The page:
RENO, Nev. (AP) - A group of protesters marched outside a General Motors warehouse just north of Reno to show support for trade legislation designed to encourage companies to keep jobs in the U.S.
Rudy Viola, president of United Auto Workers Local 2162, said the discrepancy between American wage minimums and what companies
pay foreign workers threatens domestic jobs.
Viola criticized the North American and Central America free trade agreements, saying they set up systems that force companies and countries to compete on the basis of which can pay the lowest wages.
More than 20 protesters waved signs reading "Americans for Fair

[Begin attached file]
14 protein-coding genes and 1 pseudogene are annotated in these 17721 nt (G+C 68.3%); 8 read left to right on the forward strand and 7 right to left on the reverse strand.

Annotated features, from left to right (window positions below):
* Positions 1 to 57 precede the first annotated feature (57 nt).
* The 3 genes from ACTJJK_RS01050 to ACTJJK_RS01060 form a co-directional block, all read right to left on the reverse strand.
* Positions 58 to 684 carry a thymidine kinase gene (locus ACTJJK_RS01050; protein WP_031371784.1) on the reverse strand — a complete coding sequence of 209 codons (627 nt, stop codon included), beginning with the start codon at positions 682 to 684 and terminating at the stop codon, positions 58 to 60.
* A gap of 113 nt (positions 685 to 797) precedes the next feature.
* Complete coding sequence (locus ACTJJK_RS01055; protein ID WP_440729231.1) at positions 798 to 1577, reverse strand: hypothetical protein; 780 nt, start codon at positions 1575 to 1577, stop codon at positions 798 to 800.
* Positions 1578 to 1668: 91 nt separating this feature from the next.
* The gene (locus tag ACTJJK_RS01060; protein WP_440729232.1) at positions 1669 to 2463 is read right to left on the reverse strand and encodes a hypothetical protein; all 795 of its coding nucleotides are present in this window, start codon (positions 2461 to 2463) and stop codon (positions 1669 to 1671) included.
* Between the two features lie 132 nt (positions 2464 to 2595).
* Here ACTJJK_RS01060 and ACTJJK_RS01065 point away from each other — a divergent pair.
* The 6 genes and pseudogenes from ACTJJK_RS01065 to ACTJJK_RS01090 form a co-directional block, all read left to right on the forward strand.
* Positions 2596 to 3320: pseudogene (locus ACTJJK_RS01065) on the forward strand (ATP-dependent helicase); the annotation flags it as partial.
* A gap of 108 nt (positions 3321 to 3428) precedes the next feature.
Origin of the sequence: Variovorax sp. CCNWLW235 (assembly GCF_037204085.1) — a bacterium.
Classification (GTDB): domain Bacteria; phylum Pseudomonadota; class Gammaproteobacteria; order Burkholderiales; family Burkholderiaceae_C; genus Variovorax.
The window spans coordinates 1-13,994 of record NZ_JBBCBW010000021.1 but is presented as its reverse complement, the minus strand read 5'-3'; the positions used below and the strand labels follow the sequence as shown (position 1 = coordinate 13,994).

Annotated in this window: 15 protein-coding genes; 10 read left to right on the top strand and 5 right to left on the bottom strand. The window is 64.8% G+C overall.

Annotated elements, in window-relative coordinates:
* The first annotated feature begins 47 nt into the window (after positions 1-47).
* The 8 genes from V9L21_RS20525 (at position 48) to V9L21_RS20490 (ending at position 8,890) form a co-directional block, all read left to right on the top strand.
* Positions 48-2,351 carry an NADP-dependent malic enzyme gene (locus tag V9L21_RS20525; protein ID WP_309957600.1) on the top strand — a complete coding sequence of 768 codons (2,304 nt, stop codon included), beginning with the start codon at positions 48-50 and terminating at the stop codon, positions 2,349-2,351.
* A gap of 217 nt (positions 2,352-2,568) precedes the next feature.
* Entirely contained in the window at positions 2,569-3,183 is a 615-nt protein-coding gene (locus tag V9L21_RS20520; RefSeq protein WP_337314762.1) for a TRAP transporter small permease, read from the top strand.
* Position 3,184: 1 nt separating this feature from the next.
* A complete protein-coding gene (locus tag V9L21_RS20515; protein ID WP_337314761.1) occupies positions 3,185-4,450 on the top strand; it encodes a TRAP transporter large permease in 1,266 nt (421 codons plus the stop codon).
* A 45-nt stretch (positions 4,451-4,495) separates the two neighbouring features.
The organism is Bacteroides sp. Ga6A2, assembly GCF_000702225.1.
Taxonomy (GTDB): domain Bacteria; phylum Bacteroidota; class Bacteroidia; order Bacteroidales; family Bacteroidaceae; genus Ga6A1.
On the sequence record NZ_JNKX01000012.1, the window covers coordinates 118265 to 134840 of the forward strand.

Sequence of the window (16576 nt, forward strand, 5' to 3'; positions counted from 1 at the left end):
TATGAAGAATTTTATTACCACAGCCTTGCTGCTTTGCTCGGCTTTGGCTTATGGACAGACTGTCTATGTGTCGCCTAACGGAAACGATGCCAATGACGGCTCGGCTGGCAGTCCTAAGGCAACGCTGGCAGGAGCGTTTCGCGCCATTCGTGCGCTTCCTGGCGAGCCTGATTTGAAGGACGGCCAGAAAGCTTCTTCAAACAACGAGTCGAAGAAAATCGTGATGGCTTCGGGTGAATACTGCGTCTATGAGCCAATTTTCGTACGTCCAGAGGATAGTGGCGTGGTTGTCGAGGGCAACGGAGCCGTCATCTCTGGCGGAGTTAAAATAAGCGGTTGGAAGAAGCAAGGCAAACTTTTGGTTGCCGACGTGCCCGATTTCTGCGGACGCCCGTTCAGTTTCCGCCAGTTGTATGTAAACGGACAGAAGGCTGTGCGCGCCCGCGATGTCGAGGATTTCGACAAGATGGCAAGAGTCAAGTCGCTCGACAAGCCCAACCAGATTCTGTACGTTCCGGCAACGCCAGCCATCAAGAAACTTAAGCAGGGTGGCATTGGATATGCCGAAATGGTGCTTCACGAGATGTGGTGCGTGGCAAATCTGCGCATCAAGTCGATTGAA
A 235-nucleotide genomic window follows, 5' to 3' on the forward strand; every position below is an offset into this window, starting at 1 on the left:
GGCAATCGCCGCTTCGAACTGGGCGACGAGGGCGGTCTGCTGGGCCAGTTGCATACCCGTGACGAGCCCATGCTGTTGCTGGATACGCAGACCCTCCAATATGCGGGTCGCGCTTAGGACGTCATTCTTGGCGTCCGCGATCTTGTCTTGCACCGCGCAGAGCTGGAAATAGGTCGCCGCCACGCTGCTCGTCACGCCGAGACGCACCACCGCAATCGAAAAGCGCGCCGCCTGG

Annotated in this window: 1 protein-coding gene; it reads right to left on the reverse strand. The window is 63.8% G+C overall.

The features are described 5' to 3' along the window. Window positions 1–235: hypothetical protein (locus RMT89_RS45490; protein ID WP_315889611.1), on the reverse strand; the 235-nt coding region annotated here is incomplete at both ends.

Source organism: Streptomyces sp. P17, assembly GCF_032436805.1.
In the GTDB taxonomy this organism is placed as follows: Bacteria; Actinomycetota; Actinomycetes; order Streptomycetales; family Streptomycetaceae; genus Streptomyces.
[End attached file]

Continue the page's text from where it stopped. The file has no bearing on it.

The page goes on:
Trade" and "NAFTA + CAFTA SHAFTA."
"This affects all of us in one way or another," Sam Lumpe, 68, a retired sheet metal worker from Reno, told the Reno Gazette-Journal.
Viola said his group has collected 200 signed letters asking Rep. Dean Heller, R-Nev., to enforce fair labor and environmental standards to protect 30 million to 40 million American jobs.
Among other things, union representatives said "fair trade" agreements should force businesses to pay a livable wage, allow a 40-hour work week, and protect communities and the environment.
The UAW went on strike for nearly two days before coming to a tentative agreement with GM last September.
"When your neighbor loses his job it's a recession, and when you lose your job, it's a depression," said Charlie Cox, a retired president of UAW Local 2162.
Information from: Reno Gazette-Journal, http://www.rgj.com
(Copyright 2008 by The Associated Press. All Rights Reserved.)